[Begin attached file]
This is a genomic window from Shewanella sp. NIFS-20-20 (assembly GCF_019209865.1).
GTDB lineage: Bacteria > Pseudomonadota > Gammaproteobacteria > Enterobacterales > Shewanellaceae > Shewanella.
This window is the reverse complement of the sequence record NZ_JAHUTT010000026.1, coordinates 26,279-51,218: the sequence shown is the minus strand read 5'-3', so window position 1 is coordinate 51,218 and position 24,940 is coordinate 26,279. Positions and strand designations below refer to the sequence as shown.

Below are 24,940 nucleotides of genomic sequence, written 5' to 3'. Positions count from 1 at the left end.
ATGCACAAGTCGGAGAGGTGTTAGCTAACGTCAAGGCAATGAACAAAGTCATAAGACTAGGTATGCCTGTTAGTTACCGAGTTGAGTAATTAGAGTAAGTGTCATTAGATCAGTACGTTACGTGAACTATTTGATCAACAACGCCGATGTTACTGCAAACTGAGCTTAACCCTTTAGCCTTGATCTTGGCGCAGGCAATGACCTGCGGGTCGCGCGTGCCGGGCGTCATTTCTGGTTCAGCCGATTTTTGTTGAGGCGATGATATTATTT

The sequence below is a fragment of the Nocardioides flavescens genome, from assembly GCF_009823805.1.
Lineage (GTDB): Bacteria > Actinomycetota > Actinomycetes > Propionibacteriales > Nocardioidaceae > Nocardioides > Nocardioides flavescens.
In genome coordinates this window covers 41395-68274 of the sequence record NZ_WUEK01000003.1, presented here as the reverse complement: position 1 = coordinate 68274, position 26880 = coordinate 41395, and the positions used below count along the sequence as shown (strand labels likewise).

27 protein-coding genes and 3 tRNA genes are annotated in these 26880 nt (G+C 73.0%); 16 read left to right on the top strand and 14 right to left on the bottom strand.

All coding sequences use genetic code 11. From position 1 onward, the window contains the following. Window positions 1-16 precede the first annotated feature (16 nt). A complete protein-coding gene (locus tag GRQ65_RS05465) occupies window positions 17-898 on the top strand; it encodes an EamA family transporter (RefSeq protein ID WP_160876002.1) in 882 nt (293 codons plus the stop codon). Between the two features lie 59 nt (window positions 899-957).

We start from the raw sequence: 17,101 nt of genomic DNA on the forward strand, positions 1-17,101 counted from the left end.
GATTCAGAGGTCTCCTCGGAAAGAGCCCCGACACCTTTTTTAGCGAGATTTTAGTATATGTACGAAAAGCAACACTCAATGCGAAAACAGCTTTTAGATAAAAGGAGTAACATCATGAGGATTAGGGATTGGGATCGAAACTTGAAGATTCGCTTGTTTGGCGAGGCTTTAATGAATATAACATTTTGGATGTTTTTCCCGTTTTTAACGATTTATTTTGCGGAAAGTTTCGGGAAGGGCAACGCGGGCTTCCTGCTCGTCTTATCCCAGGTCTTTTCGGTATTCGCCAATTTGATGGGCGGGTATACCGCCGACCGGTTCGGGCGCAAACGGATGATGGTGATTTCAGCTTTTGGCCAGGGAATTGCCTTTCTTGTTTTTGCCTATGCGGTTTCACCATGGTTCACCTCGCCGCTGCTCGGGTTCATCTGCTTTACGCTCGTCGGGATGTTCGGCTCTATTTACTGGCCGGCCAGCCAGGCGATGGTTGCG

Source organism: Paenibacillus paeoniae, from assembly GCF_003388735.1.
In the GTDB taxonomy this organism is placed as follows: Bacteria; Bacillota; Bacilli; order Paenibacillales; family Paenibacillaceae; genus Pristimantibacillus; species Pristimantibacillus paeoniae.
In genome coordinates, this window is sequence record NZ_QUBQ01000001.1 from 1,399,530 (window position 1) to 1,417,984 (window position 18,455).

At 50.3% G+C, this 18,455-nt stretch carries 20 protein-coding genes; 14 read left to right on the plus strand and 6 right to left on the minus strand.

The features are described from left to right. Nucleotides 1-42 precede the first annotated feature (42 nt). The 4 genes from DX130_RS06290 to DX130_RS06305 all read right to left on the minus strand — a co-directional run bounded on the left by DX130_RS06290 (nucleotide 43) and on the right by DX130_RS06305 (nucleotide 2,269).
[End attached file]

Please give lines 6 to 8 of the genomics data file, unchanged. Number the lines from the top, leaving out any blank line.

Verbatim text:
The sequence below is a fragment of the Nocardioides flavescens genome, from assembly GCF_009823805.1.
Lineage (GTDB): Bacteria > Actinomycetota > Actinomycetes > Propionibacteriales > Nocardioidaceae > Nocardioides > Nocardioides flavescens.
In genome coordinates this window covers 41395-68274 of the sequence record NZ_WUEK01000003.1, presented here as the reverse complement: position 1 = coordinate 68274, position 26880 = coordinate 41395, and the positions used below count along the sequence as shown (strand labels likewise).